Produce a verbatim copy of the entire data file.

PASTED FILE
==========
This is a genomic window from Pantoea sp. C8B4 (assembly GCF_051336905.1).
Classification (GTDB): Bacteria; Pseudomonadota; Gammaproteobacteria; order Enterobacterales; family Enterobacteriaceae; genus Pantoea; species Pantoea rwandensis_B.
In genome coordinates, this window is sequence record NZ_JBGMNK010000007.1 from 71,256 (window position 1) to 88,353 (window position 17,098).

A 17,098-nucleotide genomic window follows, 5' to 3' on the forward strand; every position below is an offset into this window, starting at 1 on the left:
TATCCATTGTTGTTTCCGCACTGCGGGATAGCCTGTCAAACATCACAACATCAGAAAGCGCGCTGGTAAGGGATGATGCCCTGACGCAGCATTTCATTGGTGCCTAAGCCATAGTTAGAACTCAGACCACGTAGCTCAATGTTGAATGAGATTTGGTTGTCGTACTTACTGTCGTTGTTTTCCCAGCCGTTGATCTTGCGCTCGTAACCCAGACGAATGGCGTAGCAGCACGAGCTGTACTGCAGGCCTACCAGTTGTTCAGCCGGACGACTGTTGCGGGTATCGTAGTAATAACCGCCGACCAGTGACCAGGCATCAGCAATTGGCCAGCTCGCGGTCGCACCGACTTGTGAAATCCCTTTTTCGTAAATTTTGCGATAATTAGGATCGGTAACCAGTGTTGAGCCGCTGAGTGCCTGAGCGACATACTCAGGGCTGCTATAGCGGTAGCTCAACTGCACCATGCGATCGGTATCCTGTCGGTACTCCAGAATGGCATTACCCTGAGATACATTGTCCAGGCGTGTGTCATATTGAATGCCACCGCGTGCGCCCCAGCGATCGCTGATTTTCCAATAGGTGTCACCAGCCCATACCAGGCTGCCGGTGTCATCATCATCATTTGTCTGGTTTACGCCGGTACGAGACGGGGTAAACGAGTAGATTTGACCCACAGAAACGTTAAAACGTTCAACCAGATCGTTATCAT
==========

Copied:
This is a genomic window from Pantoea sp. C8B4 (assembly GCF_051336905.1).
Classification (GTDB): Bacteria; Pseudomonadota; Gammaproteobacteria; order Enterobacterales; family Enterobacteriaceae; genus Pantoea; species Pantoea rwandensis_B.
In genome coordinates, this window is sequence record NZ_JBGMNK010000007.1 from 71,256 (window position 1) to 88,353 (window position 17,098).

A 17,098-nucleotide genomic window follows, 5' to 3' on the forward strand; every position below is an offset into this window, starting at 1 on the left:
TATCCATTGTTGTTTCCGCACTGCGGGATAGCCTGTCAAACATCACAACATCAGAAAGCGCGCTGGTAAGGGATGATGCCCTGACGCAGCATTTCATTGGTGCCTAAGCCATAGTTAGAACTCAGACCACGTAGCTCAATGTTGAATGAGATTTGGTTGTCGTACTTACTGTCGTTGTTTTCCCAGCCGTTGATCTTGCGCTCGTAACCCAGACGAATGGCGTAGCAGCACGAGCTGTACTGCAGGCCTACCAGTTGTTCAGCCGGACGACTGTTGCGGGTATCGTAGTAATAACCGCCGACCAGTGACCAGGCATCAGCAATTGGCCAGCTCGCGGTCGCACCGACTTGTGAAATCCCTTTTTCGTAAATTTTGCGATAATTAGGATCGGTAACCAGTGTTGAGCCGCTGAGTGCCTGAGCGACATACTCAGGGCTGCTATAGCGGTAGCTCAACTGCACCATGCGATCGGTATCCTGTCGGTACTCCAGAATGGCATTACCCTGAGATACATTGTCCAGGCGTGTGTCATATTGAATGCCACCGCGTGCGCCCCAGCGATCGCTGATTTTCCAATAGGTGTCACCAGCCCATACCAGGCTGCCGGTGTCATCATCATCATTTGTCTGGTTTACGCCGGTACGAGACGGGGTAAACGAGTAGATTTGACCCACAGAAACGTTAAAACGTTCAACCAGATCGTTATCAT